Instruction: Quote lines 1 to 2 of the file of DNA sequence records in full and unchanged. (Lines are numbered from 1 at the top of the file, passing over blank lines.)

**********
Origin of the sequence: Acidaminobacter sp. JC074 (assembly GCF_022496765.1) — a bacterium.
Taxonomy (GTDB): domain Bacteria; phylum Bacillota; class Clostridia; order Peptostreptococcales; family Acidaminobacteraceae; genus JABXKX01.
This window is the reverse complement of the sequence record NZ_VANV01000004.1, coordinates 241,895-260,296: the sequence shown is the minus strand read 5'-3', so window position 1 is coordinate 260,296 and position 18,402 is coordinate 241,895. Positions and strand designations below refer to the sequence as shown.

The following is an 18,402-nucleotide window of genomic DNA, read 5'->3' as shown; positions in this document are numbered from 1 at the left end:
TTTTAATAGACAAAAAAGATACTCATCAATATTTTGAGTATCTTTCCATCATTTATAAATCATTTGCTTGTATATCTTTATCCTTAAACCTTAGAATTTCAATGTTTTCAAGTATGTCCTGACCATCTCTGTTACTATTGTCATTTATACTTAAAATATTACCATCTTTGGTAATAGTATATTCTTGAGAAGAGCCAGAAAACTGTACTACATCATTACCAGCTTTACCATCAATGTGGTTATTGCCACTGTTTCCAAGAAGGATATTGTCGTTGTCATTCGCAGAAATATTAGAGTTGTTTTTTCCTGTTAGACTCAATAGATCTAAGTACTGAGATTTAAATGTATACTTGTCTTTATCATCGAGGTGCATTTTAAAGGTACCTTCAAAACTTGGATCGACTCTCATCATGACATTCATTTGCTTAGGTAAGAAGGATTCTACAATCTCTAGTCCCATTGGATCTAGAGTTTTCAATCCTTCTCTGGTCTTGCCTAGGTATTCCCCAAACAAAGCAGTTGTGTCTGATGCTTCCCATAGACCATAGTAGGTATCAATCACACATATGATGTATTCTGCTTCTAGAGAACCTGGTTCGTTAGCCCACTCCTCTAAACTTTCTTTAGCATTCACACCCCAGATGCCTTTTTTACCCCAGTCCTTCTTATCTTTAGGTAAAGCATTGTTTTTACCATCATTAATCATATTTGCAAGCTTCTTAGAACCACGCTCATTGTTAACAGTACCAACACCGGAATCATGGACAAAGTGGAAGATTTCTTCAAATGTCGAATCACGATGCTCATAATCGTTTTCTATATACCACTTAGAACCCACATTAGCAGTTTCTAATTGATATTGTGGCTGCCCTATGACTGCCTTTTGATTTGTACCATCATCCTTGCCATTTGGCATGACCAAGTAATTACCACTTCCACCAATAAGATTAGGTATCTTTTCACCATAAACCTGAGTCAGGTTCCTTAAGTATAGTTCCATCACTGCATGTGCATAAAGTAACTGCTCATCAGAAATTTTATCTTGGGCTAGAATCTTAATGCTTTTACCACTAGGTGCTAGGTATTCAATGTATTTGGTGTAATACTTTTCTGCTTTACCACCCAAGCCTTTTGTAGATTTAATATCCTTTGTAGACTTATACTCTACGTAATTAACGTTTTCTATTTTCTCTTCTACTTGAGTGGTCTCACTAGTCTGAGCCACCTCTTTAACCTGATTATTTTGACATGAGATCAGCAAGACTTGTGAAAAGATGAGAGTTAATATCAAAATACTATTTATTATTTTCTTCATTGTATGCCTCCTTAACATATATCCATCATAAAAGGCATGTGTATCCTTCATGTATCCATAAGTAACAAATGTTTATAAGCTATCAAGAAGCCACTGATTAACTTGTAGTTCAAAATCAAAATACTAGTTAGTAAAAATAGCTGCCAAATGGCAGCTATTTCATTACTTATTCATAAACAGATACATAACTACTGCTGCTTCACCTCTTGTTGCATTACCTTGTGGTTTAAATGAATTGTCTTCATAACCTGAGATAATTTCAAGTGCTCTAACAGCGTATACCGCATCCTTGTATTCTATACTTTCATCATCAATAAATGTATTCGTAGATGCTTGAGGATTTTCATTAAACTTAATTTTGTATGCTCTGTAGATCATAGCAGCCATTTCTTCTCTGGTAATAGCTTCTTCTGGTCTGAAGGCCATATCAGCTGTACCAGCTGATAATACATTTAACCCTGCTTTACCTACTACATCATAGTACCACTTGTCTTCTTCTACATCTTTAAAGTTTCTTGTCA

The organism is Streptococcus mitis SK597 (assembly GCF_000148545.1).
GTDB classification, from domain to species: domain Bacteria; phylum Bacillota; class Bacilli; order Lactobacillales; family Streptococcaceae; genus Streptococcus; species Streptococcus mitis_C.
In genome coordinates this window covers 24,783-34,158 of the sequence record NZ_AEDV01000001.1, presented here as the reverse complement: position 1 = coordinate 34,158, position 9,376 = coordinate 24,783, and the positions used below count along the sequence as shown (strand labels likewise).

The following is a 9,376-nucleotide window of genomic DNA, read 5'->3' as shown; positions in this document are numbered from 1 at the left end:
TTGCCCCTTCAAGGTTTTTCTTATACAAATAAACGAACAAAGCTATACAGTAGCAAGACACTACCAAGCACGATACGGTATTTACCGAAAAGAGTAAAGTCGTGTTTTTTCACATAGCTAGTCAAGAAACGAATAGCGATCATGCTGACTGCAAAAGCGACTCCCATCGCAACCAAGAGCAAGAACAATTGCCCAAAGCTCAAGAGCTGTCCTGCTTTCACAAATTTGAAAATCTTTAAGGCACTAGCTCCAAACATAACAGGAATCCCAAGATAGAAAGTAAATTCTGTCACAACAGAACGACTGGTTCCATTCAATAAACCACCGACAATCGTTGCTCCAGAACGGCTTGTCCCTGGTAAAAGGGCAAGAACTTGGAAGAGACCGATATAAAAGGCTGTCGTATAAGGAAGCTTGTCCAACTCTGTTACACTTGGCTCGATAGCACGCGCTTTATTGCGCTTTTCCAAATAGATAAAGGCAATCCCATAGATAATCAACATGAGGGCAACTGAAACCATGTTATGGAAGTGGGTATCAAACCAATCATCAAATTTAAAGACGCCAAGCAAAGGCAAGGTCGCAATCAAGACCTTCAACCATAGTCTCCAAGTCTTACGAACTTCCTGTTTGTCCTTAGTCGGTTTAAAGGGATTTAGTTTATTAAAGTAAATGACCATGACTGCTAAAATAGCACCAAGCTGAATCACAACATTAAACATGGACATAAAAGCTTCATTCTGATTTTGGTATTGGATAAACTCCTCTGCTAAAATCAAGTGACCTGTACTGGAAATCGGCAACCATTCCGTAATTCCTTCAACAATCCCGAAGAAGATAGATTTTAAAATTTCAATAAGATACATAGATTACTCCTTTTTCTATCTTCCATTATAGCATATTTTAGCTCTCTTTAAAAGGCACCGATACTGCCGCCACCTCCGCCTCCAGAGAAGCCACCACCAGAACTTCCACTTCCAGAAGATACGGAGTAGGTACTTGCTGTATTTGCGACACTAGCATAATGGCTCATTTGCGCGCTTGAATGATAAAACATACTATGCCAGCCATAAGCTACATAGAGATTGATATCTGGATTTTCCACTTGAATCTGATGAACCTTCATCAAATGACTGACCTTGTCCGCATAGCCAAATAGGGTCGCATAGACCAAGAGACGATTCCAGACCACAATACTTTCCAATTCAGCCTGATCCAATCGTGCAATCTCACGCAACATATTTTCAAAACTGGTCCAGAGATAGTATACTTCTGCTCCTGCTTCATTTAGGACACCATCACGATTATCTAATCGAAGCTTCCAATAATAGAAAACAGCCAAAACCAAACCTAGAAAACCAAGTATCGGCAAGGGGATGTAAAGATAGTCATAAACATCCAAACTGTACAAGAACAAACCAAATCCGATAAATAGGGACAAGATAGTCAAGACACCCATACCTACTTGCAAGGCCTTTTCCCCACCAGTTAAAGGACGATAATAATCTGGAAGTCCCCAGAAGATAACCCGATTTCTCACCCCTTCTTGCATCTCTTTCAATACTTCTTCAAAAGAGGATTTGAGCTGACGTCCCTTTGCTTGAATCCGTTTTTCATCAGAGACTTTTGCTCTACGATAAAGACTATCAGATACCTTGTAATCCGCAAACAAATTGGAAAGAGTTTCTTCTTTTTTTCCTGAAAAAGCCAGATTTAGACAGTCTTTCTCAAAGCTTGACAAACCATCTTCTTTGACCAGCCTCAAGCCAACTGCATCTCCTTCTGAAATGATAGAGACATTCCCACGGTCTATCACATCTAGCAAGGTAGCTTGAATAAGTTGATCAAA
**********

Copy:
Origin of the sequence: Acidaminobacter sp. JC074 (assembly GCF_022496765.1) — a bacterium.
Taxonomy (GTDB): domain Bacteria; phylum Bacillota; class Clostridia; order Peptostreptococcales; family Acidaminobacteraceae; genus JABXKX01.